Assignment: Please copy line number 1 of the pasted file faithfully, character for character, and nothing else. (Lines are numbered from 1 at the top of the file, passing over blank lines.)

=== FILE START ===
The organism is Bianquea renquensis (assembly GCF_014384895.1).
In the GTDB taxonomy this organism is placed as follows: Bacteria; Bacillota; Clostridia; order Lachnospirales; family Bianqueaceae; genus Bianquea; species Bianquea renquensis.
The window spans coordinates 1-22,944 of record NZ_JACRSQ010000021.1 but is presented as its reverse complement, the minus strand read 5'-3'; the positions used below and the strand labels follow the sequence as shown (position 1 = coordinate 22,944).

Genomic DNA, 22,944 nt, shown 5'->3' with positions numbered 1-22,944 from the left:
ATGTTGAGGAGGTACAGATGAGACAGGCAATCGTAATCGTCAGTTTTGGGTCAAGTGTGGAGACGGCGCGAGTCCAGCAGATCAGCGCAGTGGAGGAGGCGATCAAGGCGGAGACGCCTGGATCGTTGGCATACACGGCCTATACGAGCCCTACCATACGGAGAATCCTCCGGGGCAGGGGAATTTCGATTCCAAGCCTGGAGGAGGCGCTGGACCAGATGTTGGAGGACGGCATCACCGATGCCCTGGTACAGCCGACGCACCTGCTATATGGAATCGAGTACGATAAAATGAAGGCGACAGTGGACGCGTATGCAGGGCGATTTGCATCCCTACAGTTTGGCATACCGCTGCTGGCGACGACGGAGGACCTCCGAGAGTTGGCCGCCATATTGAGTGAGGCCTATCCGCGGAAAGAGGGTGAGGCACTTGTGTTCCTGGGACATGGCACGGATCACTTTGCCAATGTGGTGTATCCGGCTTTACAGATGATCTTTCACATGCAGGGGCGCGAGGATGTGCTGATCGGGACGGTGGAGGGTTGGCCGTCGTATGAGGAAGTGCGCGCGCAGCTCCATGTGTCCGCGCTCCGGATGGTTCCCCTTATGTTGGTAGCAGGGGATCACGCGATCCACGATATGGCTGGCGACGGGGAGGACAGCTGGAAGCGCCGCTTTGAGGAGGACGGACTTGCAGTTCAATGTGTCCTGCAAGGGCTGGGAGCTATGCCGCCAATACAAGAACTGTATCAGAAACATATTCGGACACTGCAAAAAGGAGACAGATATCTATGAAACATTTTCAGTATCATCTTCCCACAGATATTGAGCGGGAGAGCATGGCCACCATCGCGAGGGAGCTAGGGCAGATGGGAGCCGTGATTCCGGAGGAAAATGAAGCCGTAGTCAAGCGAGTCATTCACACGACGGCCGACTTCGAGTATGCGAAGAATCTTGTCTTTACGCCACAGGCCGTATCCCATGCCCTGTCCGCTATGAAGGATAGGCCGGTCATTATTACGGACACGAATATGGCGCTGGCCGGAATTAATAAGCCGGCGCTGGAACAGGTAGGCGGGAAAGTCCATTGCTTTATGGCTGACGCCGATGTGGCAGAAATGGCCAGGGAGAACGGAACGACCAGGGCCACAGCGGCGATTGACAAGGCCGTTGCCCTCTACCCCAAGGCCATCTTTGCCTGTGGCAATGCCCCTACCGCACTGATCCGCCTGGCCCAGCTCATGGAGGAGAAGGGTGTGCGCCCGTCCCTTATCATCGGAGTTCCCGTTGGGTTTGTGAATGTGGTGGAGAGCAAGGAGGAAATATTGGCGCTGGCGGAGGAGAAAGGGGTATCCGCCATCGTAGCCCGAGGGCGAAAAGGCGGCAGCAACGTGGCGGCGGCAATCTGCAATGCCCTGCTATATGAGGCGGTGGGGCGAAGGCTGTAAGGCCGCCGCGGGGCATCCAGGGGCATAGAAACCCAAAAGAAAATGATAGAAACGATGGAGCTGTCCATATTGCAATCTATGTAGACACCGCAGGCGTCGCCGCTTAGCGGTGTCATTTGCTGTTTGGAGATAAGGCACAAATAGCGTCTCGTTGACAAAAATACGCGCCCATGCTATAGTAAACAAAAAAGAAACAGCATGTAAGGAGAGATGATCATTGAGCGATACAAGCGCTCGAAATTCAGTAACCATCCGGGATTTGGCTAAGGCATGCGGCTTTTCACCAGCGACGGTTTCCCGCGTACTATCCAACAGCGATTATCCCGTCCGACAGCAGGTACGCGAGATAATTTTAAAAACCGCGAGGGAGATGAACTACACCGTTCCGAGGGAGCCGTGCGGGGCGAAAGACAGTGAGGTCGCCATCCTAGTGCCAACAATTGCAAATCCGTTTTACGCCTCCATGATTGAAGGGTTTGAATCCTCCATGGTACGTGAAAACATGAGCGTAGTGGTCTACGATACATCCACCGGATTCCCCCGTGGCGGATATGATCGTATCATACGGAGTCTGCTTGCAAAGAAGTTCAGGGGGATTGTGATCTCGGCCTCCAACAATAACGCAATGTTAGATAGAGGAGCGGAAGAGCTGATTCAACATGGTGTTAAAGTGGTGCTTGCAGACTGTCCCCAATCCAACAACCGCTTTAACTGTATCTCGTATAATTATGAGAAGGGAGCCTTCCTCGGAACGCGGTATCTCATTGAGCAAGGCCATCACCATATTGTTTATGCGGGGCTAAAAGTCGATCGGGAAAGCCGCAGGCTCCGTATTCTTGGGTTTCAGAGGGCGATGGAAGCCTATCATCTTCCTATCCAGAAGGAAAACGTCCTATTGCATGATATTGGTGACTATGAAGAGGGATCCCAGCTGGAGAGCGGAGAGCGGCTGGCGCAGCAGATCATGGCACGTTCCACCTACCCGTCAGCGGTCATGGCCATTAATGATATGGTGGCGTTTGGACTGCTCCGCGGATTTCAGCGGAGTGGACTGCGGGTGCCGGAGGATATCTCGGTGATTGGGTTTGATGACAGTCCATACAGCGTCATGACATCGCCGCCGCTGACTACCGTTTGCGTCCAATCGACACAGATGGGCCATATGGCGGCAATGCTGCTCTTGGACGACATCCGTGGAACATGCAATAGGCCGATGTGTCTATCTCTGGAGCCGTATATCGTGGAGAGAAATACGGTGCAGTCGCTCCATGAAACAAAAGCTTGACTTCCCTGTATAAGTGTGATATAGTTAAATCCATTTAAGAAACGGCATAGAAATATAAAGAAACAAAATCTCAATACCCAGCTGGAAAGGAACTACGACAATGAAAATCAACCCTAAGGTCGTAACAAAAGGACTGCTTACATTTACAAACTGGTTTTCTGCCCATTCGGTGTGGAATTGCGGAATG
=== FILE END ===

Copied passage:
The organism is Bianquea renquensis (assembly GCF_014384895.1).